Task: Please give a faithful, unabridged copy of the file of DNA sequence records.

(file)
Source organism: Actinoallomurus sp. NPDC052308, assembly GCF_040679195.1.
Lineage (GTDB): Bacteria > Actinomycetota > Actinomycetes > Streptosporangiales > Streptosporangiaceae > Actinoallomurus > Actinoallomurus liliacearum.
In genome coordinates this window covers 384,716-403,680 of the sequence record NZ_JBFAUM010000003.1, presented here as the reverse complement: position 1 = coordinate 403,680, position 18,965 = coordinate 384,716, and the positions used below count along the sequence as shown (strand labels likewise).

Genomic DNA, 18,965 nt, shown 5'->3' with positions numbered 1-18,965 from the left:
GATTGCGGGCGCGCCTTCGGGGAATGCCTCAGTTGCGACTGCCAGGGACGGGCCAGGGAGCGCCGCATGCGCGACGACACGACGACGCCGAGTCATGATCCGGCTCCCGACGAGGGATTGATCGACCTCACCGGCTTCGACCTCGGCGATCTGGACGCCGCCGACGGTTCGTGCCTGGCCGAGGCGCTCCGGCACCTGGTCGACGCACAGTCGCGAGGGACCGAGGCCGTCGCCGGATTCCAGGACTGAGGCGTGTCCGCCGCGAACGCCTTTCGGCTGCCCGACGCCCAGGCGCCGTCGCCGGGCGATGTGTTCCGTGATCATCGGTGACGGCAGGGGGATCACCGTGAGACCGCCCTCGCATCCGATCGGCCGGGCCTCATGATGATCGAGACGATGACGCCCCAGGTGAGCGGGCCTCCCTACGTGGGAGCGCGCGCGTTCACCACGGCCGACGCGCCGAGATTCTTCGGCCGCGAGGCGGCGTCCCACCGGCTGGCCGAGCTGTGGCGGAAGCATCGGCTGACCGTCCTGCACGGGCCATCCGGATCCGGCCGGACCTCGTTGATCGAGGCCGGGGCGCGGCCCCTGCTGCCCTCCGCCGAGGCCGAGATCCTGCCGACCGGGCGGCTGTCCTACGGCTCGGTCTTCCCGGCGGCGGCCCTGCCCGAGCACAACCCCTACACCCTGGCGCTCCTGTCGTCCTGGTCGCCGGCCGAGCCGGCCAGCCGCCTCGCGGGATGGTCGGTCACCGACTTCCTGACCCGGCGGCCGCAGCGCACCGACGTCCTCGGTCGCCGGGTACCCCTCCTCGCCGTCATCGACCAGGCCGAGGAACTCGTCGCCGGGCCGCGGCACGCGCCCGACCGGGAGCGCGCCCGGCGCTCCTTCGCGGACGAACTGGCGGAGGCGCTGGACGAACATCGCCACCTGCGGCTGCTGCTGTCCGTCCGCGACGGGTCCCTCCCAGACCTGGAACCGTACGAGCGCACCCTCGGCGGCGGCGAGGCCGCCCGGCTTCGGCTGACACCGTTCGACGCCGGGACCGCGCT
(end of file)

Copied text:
Source organism: Actinoallomurus sp. NPDC052308, assembly GCF_040679195.1.
Lineage (GTDB): Bacteria > Actinomycetota > Actinomycetes > Streptosporangiales > Streptosporangiaceae > Actinoallomurus > Actinoallomurus liliacearum.
In genome coordinates this window covers 384,716-403,680 of the sequence record NZ_JBFAUM010000003.1, presented here as the reverse complement: position 1 = coordinate 403,680, position 18,965 = coordinate 384,716, and the positions used below count along the sequence as shown (strand labels likewise).

Genomic DNA, 18,965 nt, shown 5'->3' with positions numbered 1-18,965 from the left:
GATTGCGGGCGCGCCTTCGGGGAATGCCTCAGTTGCGACTGCCAGGGACGGGCCAGGGAGCGCCGCATGCGCGACGACACGACGACGCCGAGTCATGATCCGGCTCCCGACGAGGGATTGATCGACCTCACCGGCTTCGACCTCGGCGATCTGGACGCCGCCGACGGTTCGTGCCTGGCCGAGGCGCTCCGGCACCTGGTCGACGCACAGTCGCGAGGGACCGAGGCCGTCGCCGGATTCCAGGACTGAGGCGTGTCCGCCGCGAACGCCTTTCGGCTGCCCGACGCCCAGGCGCCGTCGCCGGGCGATGTGTTCCGTGATCATCGGTGACGGCAGGGGGATCACCGTGAGACCGCCCTCGCATCCGATCGGCCGGGCCTCATGATGATCGAGACGATGACGCCCCAGGTGAGCGGGCCTCCCTACGTGGGAGCGCGCGCGTTCACCACGGCCGACGCGCCGAGATTCTTCGGCCGCGAGGCGGCGTCCCACCGGCTGGCCGAGCTGTGGCGGAAGCATCGGCTGACCGTCCTGCACGGGCCATCCGGATCCGGCCGGACCTCGTTGATCGAGGCCGGGGCGCGGCCCCTGCTGCCCTCCGCCGAGGCCGAGATCCTGCCGACCGGGCGGCTGTCCTACGGCTCGGTCTTCCCGGCGGCGGCCCTGCCCGAGCACAACCCCTACACCCTGGCGCTCCTGTCGTCCTGGTCGCCGGCCGAGCCGGCCAGCCGCCTCGCGGGATGGTCGGTCACCGACTTCCTGACCCGGCGGCCGCAGCGCACCGACGTCCTCGGTCGCCGGGTACCCCTCCTCGCCGTCATCGACCAGGCCGAGGAACTCGTCGCCGGGCCGCGGCACGCGCCCGACCGGGAGCGCGCCCGGCGCTCCTTCGCGGACGAACTGGCGGAGGCGCTGGACGAACATCGCCACCTGCGGCTGCTGCTGTCCGTCCGCGACGGGTCCCTCCCAGACCTGGAACCGTACGAGCGCACCCTCGGCGGCGGCGAGGCCGCCCGGCTTCGGCTGACACCGTTCGACGCCGGGACCGCGCT